Yasunori Mitsuda has worked on dozens of games since the mid-90s, but he is best known for his work on Chrono Trigger. The story of how he came to work on the game is surprisingly straightforward. “[Sea of Stars creative director Thierry Boulanger] was like, ‘We have a contact that is in touch with all these people. And he just kind of reached out, and [Mitsuda] liked what he saw. And so he’s like, ‘Yeah, I would, I would love to be a part of this’,” Sea of Stars lead composer Eric W. Brown says. “There’s no words to describe this. Like, it’s… we literally got the guy.” Mitsuda committed to creating about 10 tracks for the game, and the process has been smooth.
“We would just kind of say, ‘Here’s the stuff we’re looking for,’ and he and I sat down, and we discussed that we definitely want a town theme from him, we definitely want a battle theme, a boss theme – we kind of went through all the stuff that we for sure wanted to get,” Brown says. “The whole story has been planned out for a while, and then we’re just sort of fleshing out all the beats. So we had a high-level view of all the music that we would need.” There were some discussions of going bigger and having orchestration for some tracks, but it was decided to keep things retro and consistent with the throwback intention of the game.
Boulanger was similarly starstruck by Mitsuda and his involvement and described an early interaction where he asked the team through a translator if they wanted him to channel his style of composition from Chrono Trigger. “It’s the one time in this career that we got to answer an e-mail with just, ‘Yes!’,” Boulanger says.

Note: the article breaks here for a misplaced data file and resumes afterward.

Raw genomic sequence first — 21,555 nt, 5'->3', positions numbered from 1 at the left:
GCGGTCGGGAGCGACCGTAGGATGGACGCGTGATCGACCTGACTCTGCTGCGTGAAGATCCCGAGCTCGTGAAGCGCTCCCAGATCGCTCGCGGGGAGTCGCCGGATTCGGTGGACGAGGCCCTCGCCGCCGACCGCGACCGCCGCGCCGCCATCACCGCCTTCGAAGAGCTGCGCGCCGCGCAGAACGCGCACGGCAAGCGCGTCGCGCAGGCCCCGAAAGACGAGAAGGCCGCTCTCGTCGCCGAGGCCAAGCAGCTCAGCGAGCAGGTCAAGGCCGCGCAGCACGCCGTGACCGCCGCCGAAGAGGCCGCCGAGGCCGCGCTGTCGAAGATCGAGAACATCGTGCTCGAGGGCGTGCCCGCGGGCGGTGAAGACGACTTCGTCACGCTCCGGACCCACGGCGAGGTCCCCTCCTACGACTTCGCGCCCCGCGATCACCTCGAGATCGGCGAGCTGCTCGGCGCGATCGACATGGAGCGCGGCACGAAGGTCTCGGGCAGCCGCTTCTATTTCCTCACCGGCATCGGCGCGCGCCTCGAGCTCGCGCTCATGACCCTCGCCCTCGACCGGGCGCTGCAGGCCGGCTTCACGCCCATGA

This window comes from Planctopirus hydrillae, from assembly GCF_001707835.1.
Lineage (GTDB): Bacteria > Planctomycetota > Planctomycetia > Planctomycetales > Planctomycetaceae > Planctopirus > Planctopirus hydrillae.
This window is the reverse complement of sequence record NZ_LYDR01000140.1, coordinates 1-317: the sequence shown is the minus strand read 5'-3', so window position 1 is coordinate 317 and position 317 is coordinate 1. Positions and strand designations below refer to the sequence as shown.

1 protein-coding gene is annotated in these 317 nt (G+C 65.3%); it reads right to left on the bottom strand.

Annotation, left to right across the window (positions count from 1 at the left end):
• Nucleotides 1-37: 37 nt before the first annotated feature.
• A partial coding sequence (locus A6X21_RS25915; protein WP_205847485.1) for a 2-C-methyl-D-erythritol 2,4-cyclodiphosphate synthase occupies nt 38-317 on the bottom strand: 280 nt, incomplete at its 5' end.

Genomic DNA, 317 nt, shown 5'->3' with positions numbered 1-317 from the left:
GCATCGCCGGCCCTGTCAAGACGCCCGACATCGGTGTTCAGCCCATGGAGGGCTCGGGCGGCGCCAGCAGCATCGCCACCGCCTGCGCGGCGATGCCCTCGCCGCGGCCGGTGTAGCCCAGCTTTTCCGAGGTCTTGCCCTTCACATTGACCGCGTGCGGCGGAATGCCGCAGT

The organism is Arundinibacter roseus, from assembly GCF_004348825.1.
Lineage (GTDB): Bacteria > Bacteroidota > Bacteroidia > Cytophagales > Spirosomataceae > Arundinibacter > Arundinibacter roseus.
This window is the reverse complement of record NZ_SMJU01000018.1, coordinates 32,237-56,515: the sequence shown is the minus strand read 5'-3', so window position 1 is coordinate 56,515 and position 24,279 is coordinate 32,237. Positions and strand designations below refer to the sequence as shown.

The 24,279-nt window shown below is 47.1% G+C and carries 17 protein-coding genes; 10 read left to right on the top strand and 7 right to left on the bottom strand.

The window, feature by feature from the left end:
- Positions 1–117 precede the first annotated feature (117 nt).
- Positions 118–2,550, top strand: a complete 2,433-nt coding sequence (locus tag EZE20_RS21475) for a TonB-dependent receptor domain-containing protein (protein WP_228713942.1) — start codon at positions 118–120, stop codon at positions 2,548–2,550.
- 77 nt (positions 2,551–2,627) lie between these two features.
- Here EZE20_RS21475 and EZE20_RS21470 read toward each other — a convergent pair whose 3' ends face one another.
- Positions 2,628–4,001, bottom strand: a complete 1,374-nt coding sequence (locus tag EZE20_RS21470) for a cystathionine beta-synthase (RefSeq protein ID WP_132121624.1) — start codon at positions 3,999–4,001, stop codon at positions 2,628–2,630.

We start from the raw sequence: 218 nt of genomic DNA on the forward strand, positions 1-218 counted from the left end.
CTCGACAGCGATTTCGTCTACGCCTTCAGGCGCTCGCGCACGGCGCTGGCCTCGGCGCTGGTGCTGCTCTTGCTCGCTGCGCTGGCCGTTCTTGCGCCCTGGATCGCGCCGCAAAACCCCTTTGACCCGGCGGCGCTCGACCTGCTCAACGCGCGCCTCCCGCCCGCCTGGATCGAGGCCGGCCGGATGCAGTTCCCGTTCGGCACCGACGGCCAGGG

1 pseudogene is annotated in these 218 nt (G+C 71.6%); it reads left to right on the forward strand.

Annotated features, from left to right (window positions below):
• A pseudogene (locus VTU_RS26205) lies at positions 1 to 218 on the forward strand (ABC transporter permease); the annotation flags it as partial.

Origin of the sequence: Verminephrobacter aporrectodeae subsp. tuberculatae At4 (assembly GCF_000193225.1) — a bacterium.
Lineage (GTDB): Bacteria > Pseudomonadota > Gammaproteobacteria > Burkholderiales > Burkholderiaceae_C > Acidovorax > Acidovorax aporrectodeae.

We had the chance to speak with Mitsuda over e-mail about making music for Sea of Stars. You can find the discussion below.
Game Informer: In a recent video, you shared details about your involvement with Sea of Stars and said the music is specifically for a Super Nintendo sound. What does that mean, and how does that work?
Yasunori Mitsuda: On the Super Nintendo Entertainment System (SNES), sampled tones were configured within the system’s limited memory and played back in 8-voice polyphony. Additionally, although very cheap by today’s standards, the “echo” effect can also be considered as a characteristic of SNES-style sound. While keeping a taste of the feel of that time but also using modern technology, I tried creating the music for Sea of Stars as if it were coming from a slightly upgraded SNES. Usually, synthesizer audio can be used as is, but this time I deliberately resampled the audio in 32 kHz and applied an effect with the same settings as the SNES “echo”. The sound is more gorgeous than that of the past, but I think you’ll somehow be able to feel that SNES feeling.
Were you eager to revisit your Super Nintendo musical roots?
It felt incredibly nostalgic. I worked while thinking about how I took the trouble in the past to use these kinds of techniques, which are no longer necessary these days. The joy of putting together music one sound at a time is one of those things that is usually only experienced with the game consoles of that time.
How would you personally describe Sea of Stars?
That’s a difficult question. If I described the game in a single word, I think I would choose “fantasy”. There is the nostalgia of the pixel art and other elements, but for this game I would go with “fantasy”.
What is the step-by-step process for making a Yasunori Mitsuda composition? Where do you start, and what’s the final step?
From a long time ago, my composition process hasn’t changed at all. I try to fully understand the game’s world and atmosphere, reread the scenario many times over, and imagine the kind of music that it needs. When necessary, I make a relationship chart of the characters. While doing so, the music that the game is asking for starts naturally coming to mind.
For an even deeper dive on Sea of Stars’ soundtrack, head here. for Sea of Stars is coming to PlayStation 5, Xbox Series X/S, PlayStation 4, Xbox One, Switc, and PC on August 29. For a lot more on the game, you can check out the most recent issue of Game Informer magazine.